Who is responsible for girl’s un-safety?

Yet another case of molestation came to light, this time in Bengaluru when on the eve of New Year, a girl was forced for “unwanted” favors by the two scooter-driven men.

After the December 2012 grave incident, popularly known as the Nirbhaya casethe situation of girl safety and security was expected to improve. However, the figures do not corroborate with these expectations.

According to the National Crime Record Bureau(NCRB), the rape cases registered in the year 2015 figured at 34,651.  As per multiple studies including that of United Nations, more than 50% of such crimes are never reported. Taking the latter fact into account, the figure of actual rape cases is considerably enhanced.

Image result for rape

This poses a question on not just the administration for being evasive of its duty but also to the citizens who probably never stepped out of their narrow circle of thinking.

Keeping aside the administration’s fault(which we know is grave and can’t be ignored), the role of citizens has also to play a major role here. The reason why the female is still treated as a means and not as an end lies in the mindset of the people of this very society who have never been able to step out of their limited scope of thinking especially when it comes to girls.

A movie called Pink released in the second half of 2016. The movie was a true reflection of the stereotyping and backward perceptions that prevail when it comes to girls. Respected Amitabh Bachchan who played a lawyer, through his dialogues, compiled a “The Rule Book of the Girls safety manual”. These rules reflect the “broad” mindset of this society. These are:

  • Don’t stay out late.
  • Don’t spend time with boys.
  • Don’t wear small clothes. 
  • Don’t smile when you talk to boys.
  • Don’t be independent.
  • Don’t drink with boys or do not accompany them for a dinner.

Because if you do any of these you are “meant” to face the “consequences” and here the person at the receiving end and the perpetrator will be the same , that is, the girl as “she was the one” who “intimidated” the boy to do what he does in this “course”.

These are the points which speak aloud that the “character” of a girl is judged at every point of her life and so “she” has to be cautious in her actions.

Sometimes it seems like a joke to even say that we are living in a progressive society. If this is called progress, then “progress doesn’t hold well for the girls”

‘Divided’ yet ‘United’

This is a contribution by Pawan Purbia. 

We live in a world captivated by digital devices wherein we see what we wish to, we hear what we want to. But there lies the apathy of those, we can’t see… the cry and woes of those we can’t hear.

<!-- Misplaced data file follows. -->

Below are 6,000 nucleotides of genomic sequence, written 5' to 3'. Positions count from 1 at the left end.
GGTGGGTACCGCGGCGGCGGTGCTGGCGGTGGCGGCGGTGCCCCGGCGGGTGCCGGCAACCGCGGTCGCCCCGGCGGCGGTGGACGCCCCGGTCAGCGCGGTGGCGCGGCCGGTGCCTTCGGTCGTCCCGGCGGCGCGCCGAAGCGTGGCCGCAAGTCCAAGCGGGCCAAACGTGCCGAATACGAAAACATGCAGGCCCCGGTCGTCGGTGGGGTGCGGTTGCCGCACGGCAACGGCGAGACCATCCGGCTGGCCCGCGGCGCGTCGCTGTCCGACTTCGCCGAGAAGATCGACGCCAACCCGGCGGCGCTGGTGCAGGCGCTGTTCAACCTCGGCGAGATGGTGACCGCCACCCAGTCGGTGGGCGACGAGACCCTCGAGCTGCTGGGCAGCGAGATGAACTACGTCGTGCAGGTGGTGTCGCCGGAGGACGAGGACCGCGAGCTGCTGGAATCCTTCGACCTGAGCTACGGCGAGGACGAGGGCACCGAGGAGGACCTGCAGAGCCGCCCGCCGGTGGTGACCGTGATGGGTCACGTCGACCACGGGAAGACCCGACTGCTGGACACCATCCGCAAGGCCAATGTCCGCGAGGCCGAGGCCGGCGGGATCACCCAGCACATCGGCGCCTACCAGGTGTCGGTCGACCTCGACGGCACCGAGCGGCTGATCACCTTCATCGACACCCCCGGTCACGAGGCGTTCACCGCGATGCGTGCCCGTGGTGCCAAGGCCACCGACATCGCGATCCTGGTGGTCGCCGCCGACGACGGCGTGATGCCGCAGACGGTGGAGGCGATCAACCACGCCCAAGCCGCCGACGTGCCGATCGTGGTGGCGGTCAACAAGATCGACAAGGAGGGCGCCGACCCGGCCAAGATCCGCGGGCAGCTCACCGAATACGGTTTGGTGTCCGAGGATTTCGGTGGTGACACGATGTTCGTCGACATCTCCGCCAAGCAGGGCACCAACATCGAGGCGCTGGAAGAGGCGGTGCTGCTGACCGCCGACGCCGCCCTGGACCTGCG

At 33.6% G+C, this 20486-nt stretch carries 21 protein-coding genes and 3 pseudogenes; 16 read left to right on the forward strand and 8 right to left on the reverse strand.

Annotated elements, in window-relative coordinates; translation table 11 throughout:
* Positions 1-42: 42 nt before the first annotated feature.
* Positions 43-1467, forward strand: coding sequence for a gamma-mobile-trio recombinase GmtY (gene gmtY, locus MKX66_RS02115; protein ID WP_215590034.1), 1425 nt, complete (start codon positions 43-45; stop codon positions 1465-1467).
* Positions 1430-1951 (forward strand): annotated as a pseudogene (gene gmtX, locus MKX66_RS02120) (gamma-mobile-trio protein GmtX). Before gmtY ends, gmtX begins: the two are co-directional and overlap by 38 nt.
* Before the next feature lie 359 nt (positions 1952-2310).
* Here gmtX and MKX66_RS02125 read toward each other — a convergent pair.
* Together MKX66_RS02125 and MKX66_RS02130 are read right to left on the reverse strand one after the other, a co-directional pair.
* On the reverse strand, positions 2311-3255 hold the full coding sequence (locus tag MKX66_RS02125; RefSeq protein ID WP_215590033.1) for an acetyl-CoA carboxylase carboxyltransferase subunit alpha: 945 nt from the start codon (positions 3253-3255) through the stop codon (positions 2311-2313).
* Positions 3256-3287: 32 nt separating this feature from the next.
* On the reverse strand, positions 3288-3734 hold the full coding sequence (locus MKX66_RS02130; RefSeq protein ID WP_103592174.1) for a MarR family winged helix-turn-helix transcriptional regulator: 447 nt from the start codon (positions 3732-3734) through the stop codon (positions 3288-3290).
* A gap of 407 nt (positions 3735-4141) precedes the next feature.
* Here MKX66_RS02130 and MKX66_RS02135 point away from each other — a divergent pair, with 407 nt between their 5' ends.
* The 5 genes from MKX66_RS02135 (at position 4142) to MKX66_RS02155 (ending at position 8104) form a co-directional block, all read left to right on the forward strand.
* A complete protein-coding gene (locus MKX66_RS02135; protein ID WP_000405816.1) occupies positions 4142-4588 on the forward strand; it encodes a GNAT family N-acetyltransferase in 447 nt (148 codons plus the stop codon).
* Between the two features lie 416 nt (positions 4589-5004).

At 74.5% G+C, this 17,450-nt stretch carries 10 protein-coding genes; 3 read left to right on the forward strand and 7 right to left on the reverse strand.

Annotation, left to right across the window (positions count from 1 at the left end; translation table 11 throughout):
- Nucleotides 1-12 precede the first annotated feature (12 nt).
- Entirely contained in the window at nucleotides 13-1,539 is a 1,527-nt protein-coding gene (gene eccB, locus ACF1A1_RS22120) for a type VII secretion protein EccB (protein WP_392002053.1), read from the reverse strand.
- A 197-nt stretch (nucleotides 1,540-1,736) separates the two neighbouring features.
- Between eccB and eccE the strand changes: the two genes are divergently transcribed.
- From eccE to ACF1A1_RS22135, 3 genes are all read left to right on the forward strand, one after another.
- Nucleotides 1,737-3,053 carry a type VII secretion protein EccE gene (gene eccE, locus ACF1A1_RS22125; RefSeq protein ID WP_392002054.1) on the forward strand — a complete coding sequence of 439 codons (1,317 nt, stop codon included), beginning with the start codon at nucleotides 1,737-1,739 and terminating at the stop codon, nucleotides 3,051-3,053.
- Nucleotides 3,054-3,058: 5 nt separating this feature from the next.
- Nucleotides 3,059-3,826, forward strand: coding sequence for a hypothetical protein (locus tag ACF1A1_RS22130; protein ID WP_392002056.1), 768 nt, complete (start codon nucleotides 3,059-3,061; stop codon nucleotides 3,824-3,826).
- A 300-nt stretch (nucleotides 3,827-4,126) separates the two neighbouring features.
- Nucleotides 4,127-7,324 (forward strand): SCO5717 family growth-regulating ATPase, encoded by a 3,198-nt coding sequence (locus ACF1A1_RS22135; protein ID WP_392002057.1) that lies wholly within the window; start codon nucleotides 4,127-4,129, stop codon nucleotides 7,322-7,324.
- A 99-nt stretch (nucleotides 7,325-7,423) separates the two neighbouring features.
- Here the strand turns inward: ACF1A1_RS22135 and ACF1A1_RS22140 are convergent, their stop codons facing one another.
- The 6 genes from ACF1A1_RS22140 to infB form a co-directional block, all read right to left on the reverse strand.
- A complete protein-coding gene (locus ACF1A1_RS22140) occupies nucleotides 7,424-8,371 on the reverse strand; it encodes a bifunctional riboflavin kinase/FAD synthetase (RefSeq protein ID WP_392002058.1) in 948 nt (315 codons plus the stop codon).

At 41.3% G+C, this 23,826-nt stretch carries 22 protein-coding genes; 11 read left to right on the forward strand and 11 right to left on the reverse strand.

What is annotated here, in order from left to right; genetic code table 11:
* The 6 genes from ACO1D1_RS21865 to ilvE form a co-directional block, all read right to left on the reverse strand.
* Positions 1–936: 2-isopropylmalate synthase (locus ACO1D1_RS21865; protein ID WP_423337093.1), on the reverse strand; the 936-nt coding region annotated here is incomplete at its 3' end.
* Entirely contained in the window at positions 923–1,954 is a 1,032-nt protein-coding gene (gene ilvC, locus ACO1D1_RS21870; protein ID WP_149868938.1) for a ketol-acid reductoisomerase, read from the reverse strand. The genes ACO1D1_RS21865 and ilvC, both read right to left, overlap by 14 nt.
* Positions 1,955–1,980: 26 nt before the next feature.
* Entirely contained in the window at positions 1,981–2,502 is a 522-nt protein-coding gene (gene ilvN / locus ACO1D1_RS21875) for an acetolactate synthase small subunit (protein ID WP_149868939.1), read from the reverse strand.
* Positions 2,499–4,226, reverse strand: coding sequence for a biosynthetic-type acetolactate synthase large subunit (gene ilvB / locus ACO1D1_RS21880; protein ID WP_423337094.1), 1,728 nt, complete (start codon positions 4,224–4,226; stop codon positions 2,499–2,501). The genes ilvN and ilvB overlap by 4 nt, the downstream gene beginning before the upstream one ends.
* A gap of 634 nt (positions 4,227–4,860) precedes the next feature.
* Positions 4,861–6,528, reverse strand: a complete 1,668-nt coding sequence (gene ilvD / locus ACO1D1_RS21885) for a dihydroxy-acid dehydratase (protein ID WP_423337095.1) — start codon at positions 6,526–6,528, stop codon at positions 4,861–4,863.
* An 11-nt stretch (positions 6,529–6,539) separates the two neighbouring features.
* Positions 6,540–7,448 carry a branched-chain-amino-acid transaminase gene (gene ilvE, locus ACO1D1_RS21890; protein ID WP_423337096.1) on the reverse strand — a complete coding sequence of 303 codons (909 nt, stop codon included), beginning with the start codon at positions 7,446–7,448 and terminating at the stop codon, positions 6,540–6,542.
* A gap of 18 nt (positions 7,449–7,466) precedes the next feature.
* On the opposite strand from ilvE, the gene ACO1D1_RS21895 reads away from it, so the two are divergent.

The day civilisations were born, early men decided to live out of the forest in the way that has led us to here, what we call a modern world which has been contributed by innumerable intellectuals. Slowly as we progressed, all the ancient teachings diluted to the forms as we know today. We became a “Modern world with ancient thoughts” i.e. without comprehending the reasons which existed then we made societal laws governed by them. We never stood for a moment to amend them for better. For those who tried doing it couldn’t reach out to every nook and corner of India even after 69 years of independence. One of those issues is caste discrimination. As I sit today writing, thinking about what I have been observing while reading “The Immortals of Meluha” I was stuck by this thought that ancestors bought caste system in place for a reason.

Caste system was brought when civilised system was born with people divided into four varnas as we know today as Brahmins, Kshatriyas, Vaishyas, Shudras based on the occupation or the duties they performed. Each sect was assigned a particular duty not because they were superior or demeaned compared to somebody else but because they were good at it. Like Khastriyas were meant to protect the kingdom, Brahmins to guide people into religious and spiritual practices so as to build morale values. Vaishyas to connect with the other kingdoms and bring business while shudras to look out for public facilities and serve the work of other varnas of the kingdom. Slowly, with time some sects started believing themselves to be far superior compared to others due to intellect or physical force they possessed. The dark side is then if those people would not have been there, we would not have existed till date and would have returned back to forests. For eg. imagine your unhygienic life style without a sweeper. The society we see today is the gift of their efforts and there obligation to the duty they performed but what we gave to them  in return was far more dangerous than killing as some say that insult kills somebody daily compared to killing them actually.

I will include one incident being a part of an organisation which relocates us to site as per the requirement there is this guy who used to clean the office. Gradually we came to know about his talent of cooking that he could make 52 type of dosas and much more. Quite fascinated, we did what most of us would have done.  He has been a caretaker to us from then having made some very delicious things. Until a day the “Panch” of the village came up to us and asked how could we keep this guy who is a “Dalit”. To which I replied he has been like a mother to us, do not say a word now. A society wherein the leaders are so foolish can never build a society that Ram might have wanted to build then.